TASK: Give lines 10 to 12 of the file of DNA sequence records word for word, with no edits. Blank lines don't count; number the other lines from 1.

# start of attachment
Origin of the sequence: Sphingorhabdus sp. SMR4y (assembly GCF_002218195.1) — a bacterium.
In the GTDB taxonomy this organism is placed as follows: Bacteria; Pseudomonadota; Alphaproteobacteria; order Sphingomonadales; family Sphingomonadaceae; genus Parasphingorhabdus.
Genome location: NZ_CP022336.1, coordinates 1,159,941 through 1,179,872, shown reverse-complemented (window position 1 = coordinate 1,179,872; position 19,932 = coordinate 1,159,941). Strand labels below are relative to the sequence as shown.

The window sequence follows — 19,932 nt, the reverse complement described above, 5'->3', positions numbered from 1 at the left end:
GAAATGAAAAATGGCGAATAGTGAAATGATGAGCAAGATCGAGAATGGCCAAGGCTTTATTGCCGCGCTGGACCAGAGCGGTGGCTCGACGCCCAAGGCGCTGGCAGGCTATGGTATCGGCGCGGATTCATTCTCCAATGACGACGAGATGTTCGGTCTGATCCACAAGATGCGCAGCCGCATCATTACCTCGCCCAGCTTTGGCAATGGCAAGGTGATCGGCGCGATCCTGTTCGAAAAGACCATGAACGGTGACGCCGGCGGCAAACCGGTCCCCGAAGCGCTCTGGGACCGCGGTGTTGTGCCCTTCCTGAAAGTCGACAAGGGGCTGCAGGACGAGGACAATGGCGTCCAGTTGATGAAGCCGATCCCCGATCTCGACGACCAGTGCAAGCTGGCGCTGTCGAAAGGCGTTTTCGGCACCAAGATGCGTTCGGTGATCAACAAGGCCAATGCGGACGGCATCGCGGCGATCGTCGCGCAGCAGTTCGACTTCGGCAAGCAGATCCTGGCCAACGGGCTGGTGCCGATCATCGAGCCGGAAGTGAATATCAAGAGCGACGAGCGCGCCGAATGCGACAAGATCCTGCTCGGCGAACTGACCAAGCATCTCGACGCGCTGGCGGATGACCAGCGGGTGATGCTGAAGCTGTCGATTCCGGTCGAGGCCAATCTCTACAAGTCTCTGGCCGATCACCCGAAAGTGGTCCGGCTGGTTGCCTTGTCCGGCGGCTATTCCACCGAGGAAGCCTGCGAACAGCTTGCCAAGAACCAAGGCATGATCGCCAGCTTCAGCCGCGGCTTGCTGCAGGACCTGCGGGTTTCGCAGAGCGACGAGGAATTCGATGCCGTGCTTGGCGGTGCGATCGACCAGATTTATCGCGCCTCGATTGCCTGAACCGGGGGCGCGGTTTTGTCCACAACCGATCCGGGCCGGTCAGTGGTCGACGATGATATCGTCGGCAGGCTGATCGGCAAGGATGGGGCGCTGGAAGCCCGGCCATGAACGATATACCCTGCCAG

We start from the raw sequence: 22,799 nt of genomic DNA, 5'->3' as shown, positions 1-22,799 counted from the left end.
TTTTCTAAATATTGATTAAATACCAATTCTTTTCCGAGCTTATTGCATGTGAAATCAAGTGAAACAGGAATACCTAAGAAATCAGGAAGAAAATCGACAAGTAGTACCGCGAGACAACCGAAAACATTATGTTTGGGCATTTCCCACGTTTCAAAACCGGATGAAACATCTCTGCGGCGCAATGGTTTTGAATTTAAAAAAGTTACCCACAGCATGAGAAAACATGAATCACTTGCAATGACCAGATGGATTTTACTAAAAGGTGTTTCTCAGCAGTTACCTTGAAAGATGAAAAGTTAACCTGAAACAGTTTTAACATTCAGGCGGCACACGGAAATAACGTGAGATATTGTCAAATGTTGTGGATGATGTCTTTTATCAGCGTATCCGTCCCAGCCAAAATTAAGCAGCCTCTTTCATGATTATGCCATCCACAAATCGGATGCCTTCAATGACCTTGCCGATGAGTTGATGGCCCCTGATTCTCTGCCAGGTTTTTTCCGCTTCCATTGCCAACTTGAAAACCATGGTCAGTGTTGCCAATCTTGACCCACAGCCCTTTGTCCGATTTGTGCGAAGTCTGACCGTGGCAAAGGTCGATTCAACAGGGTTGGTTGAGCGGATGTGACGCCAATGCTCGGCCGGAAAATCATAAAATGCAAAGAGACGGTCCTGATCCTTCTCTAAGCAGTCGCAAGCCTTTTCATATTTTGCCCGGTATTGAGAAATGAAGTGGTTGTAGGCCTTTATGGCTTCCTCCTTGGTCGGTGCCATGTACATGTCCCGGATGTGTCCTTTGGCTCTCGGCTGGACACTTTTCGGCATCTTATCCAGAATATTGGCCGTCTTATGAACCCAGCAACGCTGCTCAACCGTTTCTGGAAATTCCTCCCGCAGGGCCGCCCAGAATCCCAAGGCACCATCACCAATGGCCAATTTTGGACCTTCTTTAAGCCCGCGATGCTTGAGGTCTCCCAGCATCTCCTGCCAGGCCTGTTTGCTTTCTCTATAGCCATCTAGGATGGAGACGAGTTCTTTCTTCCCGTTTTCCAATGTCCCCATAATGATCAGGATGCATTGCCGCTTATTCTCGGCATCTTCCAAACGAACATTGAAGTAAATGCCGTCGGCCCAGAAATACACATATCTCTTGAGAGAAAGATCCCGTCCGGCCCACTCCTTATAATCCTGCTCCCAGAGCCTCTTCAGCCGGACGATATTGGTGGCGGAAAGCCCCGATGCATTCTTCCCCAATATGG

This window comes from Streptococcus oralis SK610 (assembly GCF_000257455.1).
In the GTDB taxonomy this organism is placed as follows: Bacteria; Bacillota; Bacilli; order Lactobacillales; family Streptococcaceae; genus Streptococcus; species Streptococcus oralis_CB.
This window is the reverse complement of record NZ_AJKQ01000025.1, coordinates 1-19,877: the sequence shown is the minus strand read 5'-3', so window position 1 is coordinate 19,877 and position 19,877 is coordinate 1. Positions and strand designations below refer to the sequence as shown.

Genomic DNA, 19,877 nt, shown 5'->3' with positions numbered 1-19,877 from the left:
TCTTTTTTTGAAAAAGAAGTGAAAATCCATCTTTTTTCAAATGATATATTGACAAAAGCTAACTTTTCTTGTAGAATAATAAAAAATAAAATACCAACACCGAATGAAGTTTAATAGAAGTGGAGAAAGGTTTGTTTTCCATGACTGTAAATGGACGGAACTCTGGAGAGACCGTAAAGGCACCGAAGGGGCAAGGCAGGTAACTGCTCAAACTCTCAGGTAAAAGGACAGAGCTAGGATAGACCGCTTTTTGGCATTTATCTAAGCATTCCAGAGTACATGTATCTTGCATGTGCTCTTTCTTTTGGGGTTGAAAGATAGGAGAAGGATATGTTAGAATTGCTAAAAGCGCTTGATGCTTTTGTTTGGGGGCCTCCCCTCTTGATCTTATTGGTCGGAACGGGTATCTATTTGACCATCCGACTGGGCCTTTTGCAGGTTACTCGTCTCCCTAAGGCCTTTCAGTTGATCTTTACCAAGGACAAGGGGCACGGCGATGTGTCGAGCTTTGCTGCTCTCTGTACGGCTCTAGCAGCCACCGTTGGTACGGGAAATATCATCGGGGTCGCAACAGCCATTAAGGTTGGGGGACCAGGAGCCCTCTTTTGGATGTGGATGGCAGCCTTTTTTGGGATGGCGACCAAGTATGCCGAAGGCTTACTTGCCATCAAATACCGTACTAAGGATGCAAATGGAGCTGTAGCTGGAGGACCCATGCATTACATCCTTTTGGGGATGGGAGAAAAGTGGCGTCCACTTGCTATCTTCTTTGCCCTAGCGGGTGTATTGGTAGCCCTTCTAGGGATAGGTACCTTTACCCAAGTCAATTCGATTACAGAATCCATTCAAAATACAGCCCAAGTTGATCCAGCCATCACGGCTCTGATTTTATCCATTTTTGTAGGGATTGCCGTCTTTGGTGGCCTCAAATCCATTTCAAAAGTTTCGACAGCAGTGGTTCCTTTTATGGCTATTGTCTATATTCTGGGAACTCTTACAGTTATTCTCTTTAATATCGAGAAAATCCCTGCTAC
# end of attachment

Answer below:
This window is the reverse complement of record NZ_AJKQ01000025.1, coordinates 1-19,877: the sequence shown is the minus strand read 5'-3', so window position 1 is coordinate 19,877 and position 19,877 is coordinate 1. Positions and strand designations below refer to the sequence as shown.

Genomic DNA, 19,877 nt, shown 5'->3' with positions numbered 1-19,877 from the left:
TCTTTTTTTGAAAAAGAAGTGAAAATCCATCTTTTTTCAAATGATATATTGACAAAAGCTAACTTTTCTTGTAGAATAATAAAAAATAAAATACCAACACCGAATGAAGTTTAATAGAAGTGGAGAAAGGTTTGTTTTCCATGACTGTAAATGGACGGAACTCTGGAGAGACCGTAAAGGCACCGAAGGGGCAAGGCAGGTAACTGCTCAAACTCTCAGGTAAAAGGACAGAGCTAGGATAGACCGCTTTTTGGCATTTATCTAAGCATTCCAGAGTACATGTATCTTGCATGTGCTCTTTCTTTTGGGGTTGAAAGATAGGAGAAGGATATGTTAGAATTGCTAAAAGCGCTTGATGCTTTTGTTTGGGGGCCTCCCCTCTTGATCTTATTGGTCGGAACGGGTATCTATTTGACCATCCGACTGGGCCTTTTGCAGGTTACTCGTCTCCCTAAGGCCTTTCAGTTGATCTTTACCAAGGACAAGGGGCACGGCGATGTGTCGAGCTTTGCTGCTCTCTGTACGGCTCTAGCAGCCACCGTTGGTACGGGAAATATCATCGGGGTCGCAACAGCCATTAAGGTTGGGGGACCAGGAGCCCTCTTTTGGATGTGGATGGCAGCCTTTTTTGGGATGGCGACCAAGTATGCCGAAGGCTTACTTGCCATCAAATACCGTACTAAGGATGCAAATGGAGCTGTAGCTGGAGGACCCATGCATTACATCCTTTTGGGGATGGGAGAAAAGTGGCGTCCACTTGCTATCTTCTTTGCCCTAGCGGGTGTATTGGTAGCCCTTCTAGGGATAGGTACCTTTACCCAAGTCAATTCGATTACAGAATCCATTCAAAATACAGCCCAAGTTGATCCAGCCATCACGGCTCTGATTTTATCCATTTTTGTAGGGATTGCCGTCTTTGGTGGCCTCAAATCCATTTCAAAAGTTTCGACAGCAGTGGTTCCTTTTATGGCTATTGTCTATATTCTGGGAACTCTTACAGTTATTCTCTTTAATATCGAGAAAATCCCTGCTAC